- Permits: Required and competitive (see below)
- Difficulty: Difficult-strenuous
- Summiting the highest point in the United States
- Unparalleled views of endless peaks and lakes
- Some of the best backcountry campsites in the country
- Gorgeous sunrises and sunsets
- Mind-blowing stargazing
- If hiking southbound, elevation progressively increases, providing good altitude training for the increasing difficulty of passes
- Social and friendly trail community
- Feeling amazingly capable and confident at the end of the journey
- Great, yet frigidly cold, swimming opportunities (always follow LNT guidelines)
- Competitive Permits – 97% of all JMT thru-hike permit applications are denied
- Strenuous ascents and descents over many mountain passes
- Mosquitos and black flies can be vicious at times
- Altitude sickness until you acclimate for some (more common with northbounders)
- Early season rushing rivers can mean sketchy, sometimes dangerous fording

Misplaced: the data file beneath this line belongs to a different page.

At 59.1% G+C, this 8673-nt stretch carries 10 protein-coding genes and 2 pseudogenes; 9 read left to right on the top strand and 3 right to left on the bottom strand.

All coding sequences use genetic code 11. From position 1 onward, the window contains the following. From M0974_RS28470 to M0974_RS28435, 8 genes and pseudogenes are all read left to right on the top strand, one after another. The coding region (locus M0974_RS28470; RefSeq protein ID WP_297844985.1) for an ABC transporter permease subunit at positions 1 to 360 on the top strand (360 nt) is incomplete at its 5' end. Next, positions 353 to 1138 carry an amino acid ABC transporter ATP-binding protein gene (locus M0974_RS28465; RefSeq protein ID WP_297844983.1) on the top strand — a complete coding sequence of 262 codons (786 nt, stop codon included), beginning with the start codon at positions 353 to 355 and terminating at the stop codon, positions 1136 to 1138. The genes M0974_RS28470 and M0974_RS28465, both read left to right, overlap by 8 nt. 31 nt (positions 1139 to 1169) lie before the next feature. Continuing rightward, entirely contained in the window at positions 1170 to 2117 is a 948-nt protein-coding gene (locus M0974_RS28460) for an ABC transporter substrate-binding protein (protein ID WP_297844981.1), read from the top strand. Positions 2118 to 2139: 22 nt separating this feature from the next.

- Fires are prohibited most places along the JMT
- The descent from Mt. Whitney to Whitney Portal is brutal
Best Time to Hike
Although it’s possible to hike the JMT as early as mid-June for those equipped for snow travel, the best time to hike is generally late July through early October. This is highly variable year-to-year and it really depends on the season’s snowfall.
There are pros and cons to hiking in each month. July can offer very pleasant weather, but raging rivers can be potentially dangerous to ford. August often has near perfect weather, but mosquitos and flies can be at their worst. By mid-September, the days are shorter, the nights get progressively colder, and you’ll have to navigate the possibility of early snowfall in the High Sierras. Also, planning late-season resupply can be complicated due to closed resupply depots along the route (they usually start closing late-September to mid-October).
How Long Does It Take?